And in an October 15 speech in New Hampshire, where he made his most coherent remarks about drug policy, he was mainly about building the wall on the Mexican border to stop the flow of heroin from Mexico. But in that speech, he at least sketched the outlines of response that included increased access to the overdose reversal drug naloxone, increased reliance on drug courts, and increased access to the silver bullet of drug addiction, "abuse-deterring drugs." But he didn't say anything about how much he would be willing to spend on treatment and recovery (Hillary Clinton rolled out a $10 billion plan), nor how he would pay for it.
As with many policy areas, Trump's positions on drug policy are murky, seemingly only half-developed, and full of potential contradictions. Will having a teetotaler with a dead alcoholic brother in the White House make for better drug policies or an administration more understanding of the travails of addiction? As with many things Trump, we shall have to wait for his actions. Nominating drug war hardliners like Sen. Jeff Sessions (R-AL) to head the Justice Department and giving Vice President-elect Mike Pence props for enacting mandatory minimum drug sentences aren't good omens, though.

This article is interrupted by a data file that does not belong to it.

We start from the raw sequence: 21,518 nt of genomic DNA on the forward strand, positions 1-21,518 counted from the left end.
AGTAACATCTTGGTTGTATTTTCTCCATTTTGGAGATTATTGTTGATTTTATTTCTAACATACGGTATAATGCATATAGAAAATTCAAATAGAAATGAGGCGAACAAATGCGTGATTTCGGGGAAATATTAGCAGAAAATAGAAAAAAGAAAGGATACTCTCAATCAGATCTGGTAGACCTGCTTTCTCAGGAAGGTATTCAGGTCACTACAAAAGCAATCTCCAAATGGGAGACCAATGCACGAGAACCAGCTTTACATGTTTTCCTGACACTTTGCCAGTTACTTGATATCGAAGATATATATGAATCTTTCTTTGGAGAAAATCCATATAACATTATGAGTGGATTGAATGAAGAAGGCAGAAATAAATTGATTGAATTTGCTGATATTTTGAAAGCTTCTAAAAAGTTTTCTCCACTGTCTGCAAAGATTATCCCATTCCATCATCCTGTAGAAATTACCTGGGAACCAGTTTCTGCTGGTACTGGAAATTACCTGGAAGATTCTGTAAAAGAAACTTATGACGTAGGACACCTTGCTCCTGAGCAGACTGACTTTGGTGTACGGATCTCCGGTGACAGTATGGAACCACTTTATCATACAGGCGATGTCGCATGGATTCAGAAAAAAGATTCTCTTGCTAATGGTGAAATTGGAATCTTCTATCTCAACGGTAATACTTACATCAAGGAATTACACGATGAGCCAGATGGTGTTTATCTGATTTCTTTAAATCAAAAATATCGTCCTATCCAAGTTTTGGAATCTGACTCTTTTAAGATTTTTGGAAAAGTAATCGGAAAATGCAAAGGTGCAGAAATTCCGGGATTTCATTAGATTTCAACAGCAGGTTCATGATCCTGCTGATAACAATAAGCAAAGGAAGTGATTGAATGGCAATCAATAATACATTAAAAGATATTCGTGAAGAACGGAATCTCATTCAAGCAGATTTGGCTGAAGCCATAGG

The elections are over and the legislative season is yet to begin, so things are pretty quiet on the medical marijuana front. Still, here are a couple of tidbits.
On Monday, the state moved to improve diversity in the medical marijuana industry. The state Cannabis Commission announced that it is hiring a consultant to advise it on steps it can take to improve racial diversity in the nascent industry. The consultant will decide whether a study can be conducted to determine whether minorities have been unfairly excluded. If such a finding is made, that would allow the state to consider race when awarding medical marijuana licenses.
Last Wednesday, activists filed suit to force early action on patient cards. In the wake of last week's vote to reinstate the state's medical marijuana program, the Montana Cannabis Industry Association has filed a lawsuit seeking to force the Department of Health and Human Services to immediately begin processing and issuing medical marijuana cards. The language of the ballot measure means the state has until next summer to act, but the MCIA doesn't want to dally.